YES! I’m so glad you did this – thank you so much!! When I moved here a year ago, people were looking at me so funny when I said “to go” but then once you get the hang of some local terms, communication becomes much easier! For example, “no need” is more more effective here than “no thanks” or “i don’t want that.” Also, I love that when people say “five” they move their hands the same way we move our hands in the US to mean “too much talking” hehehehe.
    Great post!

  5. LL says:

    While I was in Singapore, I was disappointed I wasn’t able to really mingle with the locals as much as I’d wanted. I had no idea that there were so many people who spoke Hokkien until after I returned home and watched Top Chef’s visit to Singapore. My household speaks Fukienese. I am probably wrong but I think Hokkien is pretty close to Fukien? I don’t know any people speaking Hokkien or Fukienese here 🙁

    Anyway, I do remember being confused when I was supposed to “meet in the carpark.” And I think I tried to correct the waiter when he asked about takeaway: “No, don’t take it away, I want it to-go.”

    I hope Singapore doesn’t become too Americanized. I find the British accent much more charming, and I was disappointed I only encountered a handful of those people. Is it true you can choose schools based on what kind of english accent you want to learn (American vs British)?

    • bookjunkie says:

      about the accent thing…not really, but I wouldn’t be surprised if people chose colleagues for that reason!

      Dialects are discouraged in Singapore and all Chinese kids are made to learn Mandarin in school instead.

      I think Singapore is becoming more Americanized, because I hardly see any British tv shows being shown on the local channels or being as popular as the American ones. British pop music used to be very dominant in the 80’s (Wham, Sting, Duran Duran, Depeche Mode etc.) and we were not very familiar with country music or Bruce Springsteen then.

      • LL says:

        ooh, so I am curious as to what is popular music there now?

        • bookjunkie says:

          According to the radio station for young people…these are the top 10. Yikes Taylor Swift & Justin Bieber!! I’m old and I’ll stick to my 70’s music.

          1 2 Taylor Swift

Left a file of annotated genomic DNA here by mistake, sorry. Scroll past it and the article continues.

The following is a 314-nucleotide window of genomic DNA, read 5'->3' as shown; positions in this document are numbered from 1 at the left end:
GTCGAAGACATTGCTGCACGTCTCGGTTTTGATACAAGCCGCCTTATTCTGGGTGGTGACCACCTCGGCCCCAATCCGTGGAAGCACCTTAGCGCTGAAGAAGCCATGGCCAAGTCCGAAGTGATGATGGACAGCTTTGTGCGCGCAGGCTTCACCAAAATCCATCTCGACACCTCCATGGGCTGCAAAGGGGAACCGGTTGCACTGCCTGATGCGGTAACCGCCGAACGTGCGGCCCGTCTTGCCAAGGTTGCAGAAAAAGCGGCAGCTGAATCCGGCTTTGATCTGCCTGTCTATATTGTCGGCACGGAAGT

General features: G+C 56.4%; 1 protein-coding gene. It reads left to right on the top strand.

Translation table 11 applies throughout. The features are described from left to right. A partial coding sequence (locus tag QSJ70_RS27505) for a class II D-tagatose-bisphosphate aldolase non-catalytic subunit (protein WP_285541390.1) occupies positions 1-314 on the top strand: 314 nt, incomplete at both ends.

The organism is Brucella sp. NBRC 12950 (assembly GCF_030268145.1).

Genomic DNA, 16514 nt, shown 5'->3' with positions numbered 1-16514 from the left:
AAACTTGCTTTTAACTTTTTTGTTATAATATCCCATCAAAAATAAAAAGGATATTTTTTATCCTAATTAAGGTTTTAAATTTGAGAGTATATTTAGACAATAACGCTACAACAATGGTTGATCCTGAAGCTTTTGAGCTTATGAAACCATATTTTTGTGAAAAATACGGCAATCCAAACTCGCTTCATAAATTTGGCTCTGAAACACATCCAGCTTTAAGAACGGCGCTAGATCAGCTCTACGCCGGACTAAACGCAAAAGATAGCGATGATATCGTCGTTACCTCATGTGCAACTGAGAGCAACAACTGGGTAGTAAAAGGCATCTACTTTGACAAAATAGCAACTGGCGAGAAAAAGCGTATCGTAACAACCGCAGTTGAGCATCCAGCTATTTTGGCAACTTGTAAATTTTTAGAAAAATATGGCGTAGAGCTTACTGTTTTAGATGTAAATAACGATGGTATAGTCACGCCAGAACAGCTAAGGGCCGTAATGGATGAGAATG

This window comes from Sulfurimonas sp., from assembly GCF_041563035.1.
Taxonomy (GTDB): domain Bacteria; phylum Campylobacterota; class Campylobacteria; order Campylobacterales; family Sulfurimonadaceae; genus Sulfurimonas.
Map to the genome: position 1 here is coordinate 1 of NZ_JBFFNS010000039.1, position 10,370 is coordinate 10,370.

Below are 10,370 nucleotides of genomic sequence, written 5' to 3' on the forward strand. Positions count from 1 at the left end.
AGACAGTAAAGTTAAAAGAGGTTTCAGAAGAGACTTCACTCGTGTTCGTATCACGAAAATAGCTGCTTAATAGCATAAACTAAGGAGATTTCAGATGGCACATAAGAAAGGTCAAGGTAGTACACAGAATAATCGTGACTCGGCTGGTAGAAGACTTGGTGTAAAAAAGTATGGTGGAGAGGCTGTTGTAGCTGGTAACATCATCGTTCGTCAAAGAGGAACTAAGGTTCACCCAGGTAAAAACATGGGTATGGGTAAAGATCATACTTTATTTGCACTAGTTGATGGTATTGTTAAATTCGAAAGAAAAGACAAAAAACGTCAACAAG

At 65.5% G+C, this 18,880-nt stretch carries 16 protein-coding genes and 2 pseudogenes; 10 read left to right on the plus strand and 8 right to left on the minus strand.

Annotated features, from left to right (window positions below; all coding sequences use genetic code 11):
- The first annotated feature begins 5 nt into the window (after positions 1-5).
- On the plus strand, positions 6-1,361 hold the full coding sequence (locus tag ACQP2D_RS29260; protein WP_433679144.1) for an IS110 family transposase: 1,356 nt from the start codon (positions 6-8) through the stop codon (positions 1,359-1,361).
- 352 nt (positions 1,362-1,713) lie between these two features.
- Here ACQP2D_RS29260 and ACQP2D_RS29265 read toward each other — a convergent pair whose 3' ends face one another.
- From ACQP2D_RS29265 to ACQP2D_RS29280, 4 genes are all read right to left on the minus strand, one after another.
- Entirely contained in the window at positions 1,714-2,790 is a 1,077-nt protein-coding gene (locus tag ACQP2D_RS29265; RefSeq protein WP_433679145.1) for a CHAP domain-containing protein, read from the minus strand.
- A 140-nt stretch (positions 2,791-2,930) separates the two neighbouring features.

Back To December
          2 1 Justin Bieber
          3 3 Miley Cyrus
          Who Own’s My Heart
          4 8 David Guetta Ft. Rihanna
          Who’s That Chick
          5 12 Tokio Hotel
          Hurricanes And Suns
          6 4 Greyson Chance
          Waiting Outside The Lines
          7 6 Michael Jackson Ft. Akon
          Hold My Hand
          8 11 Adam Lambert
          9 9 Pixie Lott
          Can’t Make This Over
          10 15 Good Charlotte
          Sex On The Radio

  6. notabilia says:

    Thank you for this post. I am familiar with other English variants (Hinglish, Spanglish) and I find Singlish so fascinating. I can also understand those Singlish words that are drawn from Malay’s Sanskrit roots, so it becomes such a fun verbal puzzle for me when taxi drivers start chatting with me in Singlish ;).

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  8. 365days2play says:

    British shows…now becomes british movies. HARRY POTTER!
    I prefer to follow the British system though. I can’t get used to the americans referring to prawns as jumbo shrimp. Shrimp to me are tiny things, no matter how jumbo them, they don’t become prawns!
    As for the accent thing, I have to admit I am one of those who can change accents with the snap of a finger, but I’m not choosy. Depending on who the speaker is, the accent will change automatically. Eg if I’m talking to a Malay person, I will some how end up with a malay twang.

    • bookjunkie says:

      Yeah I sometimes too end up doing that unconsciously…also later I feel a tad conscious about it and wonder if I sounded weird. I find myself using more and more American words these days…..I think my vocabulary is a mix of Singaporean, British and American terms like most older Singaporeans.

  9. Guus says:

    Having lived in Singapore for a couple of years now, I have heard most of the vocab you cover, but wasn’t so exactly clear of the meaning of many. So this post serves as a great help to expand my Singlish vocabulary!

    Those American expressions are also just that – American expressions. If you go to the UK, Australia or another English speaking country, you’ll find that each of them have their own slang.

    I believe Singlish and its slang will stand the test of time. There are so many people here who take pride in it!

  10. Dear BJ, Hello my favorite Auntie!

    I’m so paiseh to try Singlish, but I’m just playing ya ~ my bloggie friend. 🙂 I hope you don’t think I’m suaning you.

    I’ll write more because I’m a bit Kan Choing now. Kisses. I’m running off like a Kancheong spider, ya!


    • bookjunkie says:

      Julie, Julie …that was sooo darn good!!!! No need to be paiseh at all. You got it…you really got it!!!!

      I’m laughing my ass off 😉 thanks for that!!! 🙂

      Please teach me some American or Italian slang.

  11. Okay Auntie Girlie:

    I have only California surfer slang and Italian Bolognese under my belt. Here you go:

    Californian Surfer:
    Totally Rad means super cool, like a totally radical wave.
    Gnarly means super cool as in amazing as in Man, that was a Gnarly wave (g isn’t pronounced).
    Stoked as in I’m totally stoked means I’m super happy.

    Italian Bolognese Dialect

    Sa vut da me means what do you want from me?
    Sa fet means what are you doing?

    Have fun, ya? Again, I’m a bit Kan Choing now. Kisses. I’m running off like a Kancheong spider, ya!


  12. floramoreno says:

    This post is great! I think ‘kiasu’ deserves a post all to itself. Took me a while to figure it out, but once I understood it I became less frustrated living here.